The Hawaiians has enough ingredients to make a great picture, and in fact is thematically more courageous than most movies around its time. At least 60% of its storyline involves Asian characters, as the second half of the 19th century was marked by major immigration from China and Japan (and even a little from Russia, although not presented here). The nominal hero played by Charlton Heston takes an emotional back seat to the real star of the show, Chinese-American actress Tina Chen. Her Nyuk Tsin works her way from virtual slavery to financial independence, raising a family while spending years in exile in the leper colony on Molokai, the ‘island of the damned.’ Her talents help Whip Hoxworth establish his pineapple empire, and her family-based wisdom — “Five sons, all smart!’ — builds a dynasty from nothing, in just one generation.
The show is fitfully engaging and entertaining. It has two problems, however, both of which point up the absence of a strong, guiding creative input. James R. Webb’s screenplay connects all the dots story-wise, and does a reasonable job of skipping through the years with its sprawling narrative. But it lacks depth most every step of the way. We’re told too many things that we ought to be shown. Why are Whip’s relatives and business partners really out to persecute him? We have no idea how they live. Whip tells us that he’s a social outcast because he has a Japanese mistress. Was there no disapproval when he married the Hawaiian princess, Purity? Is Purity really crazy through inbreeding, or are there other reasons she rejects Whip and goes back to live with nature on the beach? Charlton Heston’s character achieves a lot, but he never undergoes a major trial, or really has cause to question himself. It’s a narrative with many little conflicts, but few in which we can personally invest. We’re impressed when Nyuk Tsin decides to leave everything to take care of her (non-) husband on Molokai, but we don’t necessarily understand her decision. Why is she so committed to him, when he values her so little? Isn’t her best bet to stay behind to help her children? Nyuk Tsin’s character is by far the film’s most appealing, but even with Tina Chen’s good performance we have to take her wisdom for granted.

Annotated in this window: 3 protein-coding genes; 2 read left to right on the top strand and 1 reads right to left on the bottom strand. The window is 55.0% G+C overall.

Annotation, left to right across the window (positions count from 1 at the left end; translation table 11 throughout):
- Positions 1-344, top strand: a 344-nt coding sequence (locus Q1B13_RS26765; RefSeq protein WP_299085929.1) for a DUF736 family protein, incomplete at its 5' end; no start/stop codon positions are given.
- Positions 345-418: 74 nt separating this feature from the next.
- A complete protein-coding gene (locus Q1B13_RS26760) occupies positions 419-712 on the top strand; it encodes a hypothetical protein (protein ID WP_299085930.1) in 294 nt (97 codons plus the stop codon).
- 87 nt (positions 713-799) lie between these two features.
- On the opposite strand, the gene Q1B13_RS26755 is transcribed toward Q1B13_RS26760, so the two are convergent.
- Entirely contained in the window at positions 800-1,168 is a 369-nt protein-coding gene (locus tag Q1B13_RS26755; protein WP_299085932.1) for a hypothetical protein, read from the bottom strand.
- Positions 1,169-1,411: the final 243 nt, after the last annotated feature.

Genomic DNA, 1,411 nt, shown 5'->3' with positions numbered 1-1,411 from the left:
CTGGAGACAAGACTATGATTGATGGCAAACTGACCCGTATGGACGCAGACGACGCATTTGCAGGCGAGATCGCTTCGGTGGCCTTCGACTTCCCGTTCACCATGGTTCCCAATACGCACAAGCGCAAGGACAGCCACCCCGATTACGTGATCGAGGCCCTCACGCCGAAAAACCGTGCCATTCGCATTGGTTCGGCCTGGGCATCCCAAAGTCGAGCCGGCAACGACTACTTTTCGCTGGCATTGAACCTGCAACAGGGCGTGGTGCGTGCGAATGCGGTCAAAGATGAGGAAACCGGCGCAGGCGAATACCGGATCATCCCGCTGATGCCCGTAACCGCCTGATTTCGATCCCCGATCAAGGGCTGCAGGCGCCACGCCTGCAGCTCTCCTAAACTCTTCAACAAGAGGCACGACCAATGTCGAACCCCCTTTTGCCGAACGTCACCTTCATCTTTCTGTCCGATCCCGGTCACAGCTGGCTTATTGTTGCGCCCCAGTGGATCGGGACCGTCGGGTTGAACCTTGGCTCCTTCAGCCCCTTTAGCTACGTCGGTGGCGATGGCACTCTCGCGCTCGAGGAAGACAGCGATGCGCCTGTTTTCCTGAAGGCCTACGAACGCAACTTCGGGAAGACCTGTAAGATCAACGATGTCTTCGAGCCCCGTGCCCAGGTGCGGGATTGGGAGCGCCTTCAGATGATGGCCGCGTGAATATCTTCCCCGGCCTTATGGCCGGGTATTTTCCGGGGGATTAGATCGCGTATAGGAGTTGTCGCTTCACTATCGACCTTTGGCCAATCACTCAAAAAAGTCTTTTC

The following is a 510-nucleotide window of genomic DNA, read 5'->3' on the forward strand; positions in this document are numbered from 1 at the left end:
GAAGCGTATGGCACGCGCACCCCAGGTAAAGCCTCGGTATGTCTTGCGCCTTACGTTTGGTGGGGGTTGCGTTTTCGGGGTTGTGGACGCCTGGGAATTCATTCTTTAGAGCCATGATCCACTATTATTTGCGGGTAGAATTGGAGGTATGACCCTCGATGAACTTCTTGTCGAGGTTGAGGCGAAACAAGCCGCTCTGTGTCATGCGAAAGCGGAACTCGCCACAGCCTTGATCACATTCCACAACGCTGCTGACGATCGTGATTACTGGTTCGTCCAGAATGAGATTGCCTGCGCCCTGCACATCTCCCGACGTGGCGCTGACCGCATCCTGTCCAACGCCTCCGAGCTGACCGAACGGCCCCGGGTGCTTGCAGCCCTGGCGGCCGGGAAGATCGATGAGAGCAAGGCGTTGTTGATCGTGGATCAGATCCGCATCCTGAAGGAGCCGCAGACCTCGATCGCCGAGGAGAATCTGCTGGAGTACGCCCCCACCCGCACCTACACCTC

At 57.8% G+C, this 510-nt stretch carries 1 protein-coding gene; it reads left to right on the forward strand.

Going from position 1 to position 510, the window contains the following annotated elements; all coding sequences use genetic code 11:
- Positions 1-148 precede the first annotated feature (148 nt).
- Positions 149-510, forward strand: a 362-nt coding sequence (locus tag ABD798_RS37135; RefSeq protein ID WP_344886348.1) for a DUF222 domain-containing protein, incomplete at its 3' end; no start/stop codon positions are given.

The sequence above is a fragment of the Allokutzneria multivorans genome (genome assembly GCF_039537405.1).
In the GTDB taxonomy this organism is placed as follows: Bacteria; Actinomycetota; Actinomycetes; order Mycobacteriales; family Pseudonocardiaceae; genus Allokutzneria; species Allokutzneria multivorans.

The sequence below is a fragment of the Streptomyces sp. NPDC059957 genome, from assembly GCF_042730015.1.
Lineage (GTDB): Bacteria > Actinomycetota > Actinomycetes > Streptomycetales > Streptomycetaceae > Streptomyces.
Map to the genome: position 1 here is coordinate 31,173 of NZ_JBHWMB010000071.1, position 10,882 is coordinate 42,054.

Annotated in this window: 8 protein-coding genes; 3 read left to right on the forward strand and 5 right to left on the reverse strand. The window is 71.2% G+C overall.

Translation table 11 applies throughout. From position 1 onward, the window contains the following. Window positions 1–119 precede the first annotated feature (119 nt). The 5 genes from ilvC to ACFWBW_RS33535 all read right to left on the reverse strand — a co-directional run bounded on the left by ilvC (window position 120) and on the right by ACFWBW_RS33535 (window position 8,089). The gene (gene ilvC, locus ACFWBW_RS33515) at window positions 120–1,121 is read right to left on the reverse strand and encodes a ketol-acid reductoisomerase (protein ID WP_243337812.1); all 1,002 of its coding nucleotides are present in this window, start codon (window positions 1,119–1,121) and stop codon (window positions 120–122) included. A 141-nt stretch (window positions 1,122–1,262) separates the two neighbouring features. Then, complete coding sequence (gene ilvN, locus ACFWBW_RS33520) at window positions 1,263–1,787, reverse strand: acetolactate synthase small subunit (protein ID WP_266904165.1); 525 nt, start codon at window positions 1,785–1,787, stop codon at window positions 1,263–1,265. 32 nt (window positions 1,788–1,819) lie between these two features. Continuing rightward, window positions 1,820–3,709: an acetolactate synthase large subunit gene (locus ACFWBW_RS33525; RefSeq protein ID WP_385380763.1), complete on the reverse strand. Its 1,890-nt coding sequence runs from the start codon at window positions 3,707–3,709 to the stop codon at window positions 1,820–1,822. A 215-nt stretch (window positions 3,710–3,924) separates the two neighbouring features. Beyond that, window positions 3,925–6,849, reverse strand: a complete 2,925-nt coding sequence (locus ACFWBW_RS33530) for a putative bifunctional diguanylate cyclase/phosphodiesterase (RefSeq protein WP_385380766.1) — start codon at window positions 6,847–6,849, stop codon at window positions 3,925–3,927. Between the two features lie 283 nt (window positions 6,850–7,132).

The other issue is the choice of director. Charlton Heston had a lot of influence on the directors of his movies, from Orson Welles to Sam Peckinpah to Guy Green, who directed him in a previous film about a Hawaiian pineapple grower, Diamond Head (1962). Writer-director Tom Gries worked well for Heston on the fine western Will Penny, so he got tapped for this super-epic. The direction is completely undistinguished. Gries manages to make expensive locations in the Hawaiian Islands look like they were filmed in Hollywood. The movie is in Panavision but never looks big, and lavish set pieces such as the burning of Hell’s Half Acre are filmed with little feeling. He just plants the camera for a close-up, two-shot or wide shot and says action. Typical of the judgment calls that undermine the picture is the constant use of meaningless helicopter shots. They pull us out of the drama instead of into it, and give the film a modern look at odds with its period setting. The movie is over two hours long, but Gries’ choice of staging doesn’t let us feel that we know where we are. Where exactly is Hoxworth’s pineapple farm? Is Honolulu a larger city, or just the clutch of storefronts we see?